The Affordable Care Act – often referred to as the new health care reform law – is moving forward following the recent Supreme Court ruling upholding the Act. Some elements of the health care law are already in place and more are coming.
The most notable is that starting in 2014 most Americans will be required to have health insurance coverage, either through an employer-sponsored plan or by purchasing it themselves. Individuals who are not covered by an employer plan and fail to purchase their own coverage will be subject to penalties. However subsidies will be provided for lower income Americans who may not be able to afford coverage. If you already have coverage through an employer, you aren’t likely to see any significant changes.
Key provisions already in place or coming soon
Elements of the law that are already in effect, or soon will be, may have an impact on many families’ health care costs. Some of these include:
• Coverage for young adult dependents. Young adults can stay on their parents’ group health plan until age 26.1 Previously, young people would not be included as an eligible dependent unless they were a full-time student. Now that this provision is in effect, it may cost some families less to cover a young adult on their plan.
• Children with pre-existing conditions. Those under the age of 19 with pre-existing conditions can no longer be denied coverage and by 2014 no American of any age can be restricted from insurance coverage. This may make healthcare more affordable in some respects for those who have such a condition or with a child who fits into this category.
• Reduced prescription costs for some Medicare beneficiaries. Those who use the Medicare Part D prescription drug benefit and fall into the coverage gap (often referred to as the “donut hole”) will receive a 50 percent discount on brand name prescription drugs this year. The drug coverage gap is scheduled to be completely phased out by 2020 so that all prescription drug costs will be paid under Medicare Part D.
• Higher rates for some. Insurance companies can currently charge higher rates based on health status or gender. Beginning in 2014, rates can only be based on age, geography, family size and tobacco use. For some, the increase in rate may be negligible, but it could be larger for others who will consequently be paying more for healthcare in the future due to these changes.
• Coverage for preventive care services. Some or all of the cost of preventive care services must be paid for by your insurance company.2 This includes blood pressure screenings, mammograms and routine vaccines for children. Not all plans have to comply with this rule, so check with your plan to see what is available to you.
• No caps on lifetime coverage costs. Insurance companies and group health plans can no longer put caps on lifetime coverage costs, so treatment may continue for more complex conditions regardless of the expenses involved.
New taxes on higher income taxpayers in 2013
On the immediate horizon are new tax provisions that could impact higher income Americans. These take effect beginning January 1, 2013 and make tax planning in 2012 more critical for those who have enough income to be affected by them. They won’t affect most Americans, but the new taxes will generally apply for:
• single tax filers with income of more than $200,000; and,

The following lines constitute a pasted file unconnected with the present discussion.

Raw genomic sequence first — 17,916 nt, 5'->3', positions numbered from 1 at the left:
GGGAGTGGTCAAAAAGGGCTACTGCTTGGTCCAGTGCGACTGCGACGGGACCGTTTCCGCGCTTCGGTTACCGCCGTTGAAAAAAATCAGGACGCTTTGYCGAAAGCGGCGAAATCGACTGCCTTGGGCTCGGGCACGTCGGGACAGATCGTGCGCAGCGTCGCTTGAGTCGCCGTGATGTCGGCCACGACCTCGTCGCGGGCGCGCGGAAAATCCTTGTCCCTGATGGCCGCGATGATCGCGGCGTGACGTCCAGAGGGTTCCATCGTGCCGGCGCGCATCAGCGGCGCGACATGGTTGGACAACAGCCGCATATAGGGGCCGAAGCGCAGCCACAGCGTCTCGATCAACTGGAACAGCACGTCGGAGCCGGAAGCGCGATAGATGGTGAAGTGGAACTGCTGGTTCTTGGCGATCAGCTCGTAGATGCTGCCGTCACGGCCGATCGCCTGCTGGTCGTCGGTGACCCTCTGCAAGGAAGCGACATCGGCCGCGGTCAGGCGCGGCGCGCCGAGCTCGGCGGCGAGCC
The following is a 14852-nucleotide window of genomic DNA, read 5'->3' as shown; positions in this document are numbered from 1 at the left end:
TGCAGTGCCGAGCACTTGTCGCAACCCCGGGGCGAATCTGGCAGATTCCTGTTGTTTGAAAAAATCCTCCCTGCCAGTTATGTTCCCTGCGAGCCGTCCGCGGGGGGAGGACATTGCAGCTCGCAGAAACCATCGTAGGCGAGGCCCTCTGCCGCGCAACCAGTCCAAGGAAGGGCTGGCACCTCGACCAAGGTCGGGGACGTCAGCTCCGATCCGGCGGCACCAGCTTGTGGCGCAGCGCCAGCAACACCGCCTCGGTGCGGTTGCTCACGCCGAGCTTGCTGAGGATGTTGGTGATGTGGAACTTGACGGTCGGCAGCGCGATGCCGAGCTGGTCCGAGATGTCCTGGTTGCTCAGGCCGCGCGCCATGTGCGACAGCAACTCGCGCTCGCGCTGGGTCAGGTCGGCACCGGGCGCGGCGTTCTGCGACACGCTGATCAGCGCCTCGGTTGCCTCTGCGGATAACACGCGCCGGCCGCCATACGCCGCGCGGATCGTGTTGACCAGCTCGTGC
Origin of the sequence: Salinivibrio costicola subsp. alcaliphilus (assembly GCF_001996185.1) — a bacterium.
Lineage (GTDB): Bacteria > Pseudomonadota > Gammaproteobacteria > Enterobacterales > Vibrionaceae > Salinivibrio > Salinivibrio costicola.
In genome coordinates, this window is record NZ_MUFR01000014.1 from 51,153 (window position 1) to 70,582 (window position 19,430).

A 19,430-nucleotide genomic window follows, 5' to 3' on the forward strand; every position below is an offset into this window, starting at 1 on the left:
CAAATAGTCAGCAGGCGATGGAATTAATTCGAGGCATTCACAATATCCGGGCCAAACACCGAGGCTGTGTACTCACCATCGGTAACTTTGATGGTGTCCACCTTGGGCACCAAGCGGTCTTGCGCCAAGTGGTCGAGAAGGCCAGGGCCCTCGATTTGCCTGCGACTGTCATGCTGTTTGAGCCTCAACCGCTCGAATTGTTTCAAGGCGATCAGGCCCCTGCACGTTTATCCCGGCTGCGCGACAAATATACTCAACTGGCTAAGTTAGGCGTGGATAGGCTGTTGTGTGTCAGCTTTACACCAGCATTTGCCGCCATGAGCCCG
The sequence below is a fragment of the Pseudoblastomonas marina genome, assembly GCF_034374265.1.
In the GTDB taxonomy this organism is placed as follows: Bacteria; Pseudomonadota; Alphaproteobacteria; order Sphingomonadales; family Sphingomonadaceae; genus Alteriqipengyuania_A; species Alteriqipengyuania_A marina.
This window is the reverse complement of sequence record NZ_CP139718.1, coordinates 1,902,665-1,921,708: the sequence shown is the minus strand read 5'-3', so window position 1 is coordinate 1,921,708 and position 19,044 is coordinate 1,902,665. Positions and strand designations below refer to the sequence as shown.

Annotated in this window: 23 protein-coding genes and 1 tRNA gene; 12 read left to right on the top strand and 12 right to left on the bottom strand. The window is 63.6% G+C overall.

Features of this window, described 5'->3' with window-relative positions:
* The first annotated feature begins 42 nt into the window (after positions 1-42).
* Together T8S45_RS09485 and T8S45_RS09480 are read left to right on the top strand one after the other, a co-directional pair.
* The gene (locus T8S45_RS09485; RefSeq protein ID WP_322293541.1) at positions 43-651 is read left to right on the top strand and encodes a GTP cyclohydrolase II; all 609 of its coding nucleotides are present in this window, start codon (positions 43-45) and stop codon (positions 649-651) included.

• married couples filing a joint return with income of more than $250,000.
Any earned income above those threshold amounts will be subject to a 0.9 percent Medicare surtax beginning in 2013. For example, a married couple with wages or self-employment income of $300,000 will have to pay the surtax (on top of other taxes due) on $50,000 of their earned income. That amounts to an additional tax of $450.
A new 3.8 percent Medicare contribution tax will also apply to certain net investment income for married couples filing jointly with income above $250,000 or single tax filers with income higher than $200,000 (based on Modified Adjusted Gross Income or MAGI). This includes interest, dividends, capital gains, annuity income and passive income from rents or other activities.3 For example, a couple with $300,000 of investment income4 would pay an additional tax of $1,900 (3.8 percent of $50,000 above the threshold limit of $250,000) in 2013.
Individuals who may be subject to these new taxes should consult with their financial and tax advisors to discuss appropriate steps to try to minimize the impact on their bottom lines.
Gregory Younger, CRPC is a Financial Advisor with Ameriprise Financial Services, Inc. in St. Peters, Missouri. He specializes in fee-based financial planning and asset management strategies and has been in practice for 11 years. To contact him, http://www.ameripriseadvisors.com/gregory.d.younger/ or 300 First Executive Avenue, Ste. D, St. Peters, MO 63376; (w) 636-405-5004, (c) 636-233-2099.
Advisor is licensed/registered to do business with U.S. residents only in the states of MO, NV, CA, IN, GA, WA, IL, KS, AL, AR, FL, TN.
This communication is published in the United States for residents of Missouri only.
1 Certain group plans generally do not have to provide dependent coverage until 2014 if the adult dependent has another offer of employer-based coverage aside from coverage through the parent.
2 For individual policies created after March 23, 2010, and certain group health plans.
3 This does not include qualified plan, tax-exempt or most active business income. For individuals, the new 3.8% tax applies to modified adjusted gross income over the threshold or to net investment income, whichever is less.
4 Modified adjusted gross income made up of $300,000 of net
Ameriprise Financial and its representatives do not provide tax or legal advice. Consult your tax advisor or attorney regarding specific tax issues.
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